The 7 Worst Men of Mad Men: Do They Have to Be Such Jerks?
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There is no getting around the fact that the men of the fabulously popular series "Mad Men," who populate the offices of the advertising firm Sterling Cooper Draper Pryce, are a pathetic collection of what the gender has to offer.
Ok, they're not axe murderers. But as a lot, they are cruel, insensitive jerks, fueled by ego, booze and cigarettes.
The men of "Mad Men" have a special reservoir of contempt for the women in their lives, both in the workplace and at home. A rampant and persistent misogyny pervades the show, and provides a good deal of the fuel for the narrative, showcasing just how insensitive men can be.
Now, I'm not suggesting the men of "Mad Men" should be puritans. Heavens, no. And everyone is at least a small product of the environment in which they swim. We all make mistakes, and have our dark sides, as we navigate through life. But the naked cruelty and overwhelming insensitivity manifested by the show's male characters sometimes takes one's breath away.
Why is the show so stacked against women? Why are these men so unworthy and sadistic? Was male behavior so despicable across the board in the upper echelons of the advertising industry in the mid-1960s, that the writers and producers of the show couldn't produce a single mensch, one man of character, one person with something akin to enlightened values?
After all, this year's show takes place in 1965, not the stone age. Betty Friedan wrote The Feminine Mystique in 1963.
Or more to the point: was the advertising business so sleazy, so lacking moral compass, so hungry for success that almost everyone was a manipulative ogre, and it was truly a bad man's world? Does "Mad Men," the show everyone thinks accurately depicts the advertising industry of the '60s, have to be this way?
George Lois doesn't think so. Sometimes called the original Mad Man, Lois is an eminence grise of the creative forces that transformed advertising in the 1960s, and he thinks the show gets it all wrong.
Lois writes in an essay in Playboy that there was a true revolution in advertising during the period of "Mad Men," started in the 1950s by one of creative advertising's firsts, Bill Bernbach. It was about joining talented copywriters with visionary graphic designers, "giving birth to the first truly creative agency." "Power had been taken away from the account executives and the business men and transferred to the talented people who actually made the ads."
Lois suggests that "Mad Men" misrepresents the advertising industry by ignoring this revolution, which changed the world of communications forever: "The mortal sin of omission makes 'Mad Men' a lie." According to Lois, the show's creator, Matthew Weiner, disagrees, saying that "George Lois is a legend…but Sterling Cooper is not cutting edge; it's mired in the past." To which Lois responds: "Huh?" He wonders why the producers "go whole hog to depict the scum of the industry, rather than the upbeat world of cultural creativity." Lois, ever colorful with his copy, calls the men in "Mad Men" "phony, gray, flannel suited, male chauvinist, no talent, WASP, white shirted, racist, anti-Semitic, Republican SOBS." "'Mad Men' has given the world the perception that the scatology of the Sterling Cooper workplace was industry wide. In their advertising, the show's creators have the balls to proclaim that 'Mad Men' explores the 'Golden Age of Advertising,' but they surely know they are shoveling shit."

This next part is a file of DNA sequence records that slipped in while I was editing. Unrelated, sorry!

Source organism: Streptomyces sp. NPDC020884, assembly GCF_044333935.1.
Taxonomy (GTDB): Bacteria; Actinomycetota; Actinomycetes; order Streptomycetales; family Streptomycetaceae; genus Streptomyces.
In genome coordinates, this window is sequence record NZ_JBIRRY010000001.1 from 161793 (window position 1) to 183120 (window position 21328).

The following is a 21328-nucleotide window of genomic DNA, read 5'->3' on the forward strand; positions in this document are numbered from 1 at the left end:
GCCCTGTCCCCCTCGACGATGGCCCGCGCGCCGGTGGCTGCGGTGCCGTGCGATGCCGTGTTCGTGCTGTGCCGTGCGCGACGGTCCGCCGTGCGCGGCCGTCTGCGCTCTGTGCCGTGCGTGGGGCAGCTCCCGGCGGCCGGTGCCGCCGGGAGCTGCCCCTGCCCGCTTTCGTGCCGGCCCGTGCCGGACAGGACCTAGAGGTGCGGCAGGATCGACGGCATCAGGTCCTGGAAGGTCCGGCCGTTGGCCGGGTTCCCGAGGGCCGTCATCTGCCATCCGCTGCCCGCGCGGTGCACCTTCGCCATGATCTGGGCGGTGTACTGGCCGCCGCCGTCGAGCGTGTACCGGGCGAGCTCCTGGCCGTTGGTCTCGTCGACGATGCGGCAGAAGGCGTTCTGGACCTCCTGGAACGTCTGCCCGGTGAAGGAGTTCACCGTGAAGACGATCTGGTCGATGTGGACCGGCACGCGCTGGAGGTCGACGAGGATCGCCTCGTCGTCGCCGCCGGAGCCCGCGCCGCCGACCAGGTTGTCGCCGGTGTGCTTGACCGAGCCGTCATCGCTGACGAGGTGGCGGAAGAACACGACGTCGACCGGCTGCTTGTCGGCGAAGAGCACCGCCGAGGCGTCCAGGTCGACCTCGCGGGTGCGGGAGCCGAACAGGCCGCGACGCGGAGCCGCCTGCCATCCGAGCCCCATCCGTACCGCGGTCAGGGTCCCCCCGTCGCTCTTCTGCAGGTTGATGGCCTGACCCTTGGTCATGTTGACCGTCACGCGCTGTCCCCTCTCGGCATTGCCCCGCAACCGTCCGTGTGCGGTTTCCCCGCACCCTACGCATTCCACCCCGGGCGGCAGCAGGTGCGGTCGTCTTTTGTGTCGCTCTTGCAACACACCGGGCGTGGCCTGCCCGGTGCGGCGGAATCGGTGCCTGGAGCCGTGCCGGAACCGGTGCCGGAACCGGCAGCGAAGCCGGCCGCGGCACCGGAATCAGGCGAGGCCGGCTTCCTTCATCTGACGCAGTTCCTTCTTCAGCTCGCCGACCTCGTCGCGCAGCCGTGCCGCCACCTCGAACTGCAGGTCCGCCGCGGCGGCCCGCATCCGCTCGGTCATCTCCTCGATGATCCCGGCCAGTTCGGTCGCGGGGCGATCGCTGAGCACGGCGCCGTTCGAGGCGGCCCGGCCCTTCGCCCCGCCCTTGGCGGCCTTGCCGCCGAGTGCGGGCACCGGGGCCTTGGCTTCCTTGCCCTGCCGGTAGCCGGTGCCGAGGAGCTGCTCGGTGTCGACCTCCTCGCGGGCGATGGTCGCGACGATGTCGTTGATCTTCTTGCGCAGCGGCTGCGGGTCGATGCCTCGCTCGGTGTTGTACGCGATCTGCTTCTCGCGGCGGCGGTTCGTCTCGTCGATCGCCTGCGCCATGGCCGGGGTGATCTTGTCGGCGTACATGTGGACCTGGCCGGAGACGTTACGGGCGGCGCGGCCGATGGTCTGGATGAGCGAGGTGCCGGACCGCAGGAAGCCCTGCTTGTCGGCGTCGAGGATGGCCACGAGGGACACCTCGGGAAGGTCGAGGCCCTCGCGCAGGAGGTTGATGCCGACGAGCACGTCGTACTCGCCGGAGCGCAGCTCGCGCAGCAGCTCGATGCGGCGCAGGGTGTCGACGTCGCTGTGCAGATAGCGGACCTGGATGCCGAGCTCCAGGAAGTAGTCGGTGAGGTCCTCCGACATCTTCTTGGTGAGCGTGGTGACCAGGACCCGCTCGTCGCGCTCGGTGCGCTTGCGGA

And shit they shovel. While watching the show, I, and others I've spoken to, have grown increasingly depressed by its overwhelmingly misanthropic atmosphere. To make the point, I've compiled a list of the top seven worst male characters who are on the show in its fourth season -- in descending order.
7. Joan Harris. Surprise, surprise. OK, I know Joan is a woman. But she starts off the list because she so identifies with the men in power at the firm. She is often contemptuous of the women she works with and supervises. Beginning with the first episode, when she suggests that Peggy go home, cut eyeholes in a paper bag, put it over her head, and figure out what she needs to change about herself, and "be honest," to a recent episode in which she fires Lane's secretary on the spot, for a rather innocent mistake. Joan terrorizing her underlings, women younger and less powerful than she. Her willingness to do the bidding of the men on the show has, in a sense, earned her a seat at the table: she often takes part in high-level goings on at the firm. She is also extremely smart and competent, and seems a whole level more together not only than the other secretaries but almost every man on the show, which would make her a great candidate for a feminist transformation. Let's hope that's in the cards for Joan and the show.
6. Lane Pryce. The stuffy fellow, a rep for the English company that bought Sterling Cooper last season, and who is now a partner at the new firm, is a bastion of rigidity. He has no sensitivity for his employees, playing, as James Wolcott notes, "the bottom-line-obsessed martinet, forcing everyone to work during the holiday week and denying Joan a post-New Year's vacation." Pryce says to Joan, "I understand that all men are dizzy and powerless to refuse you, but consider me the incorruptible exception," adding, "Don't go and cry about it."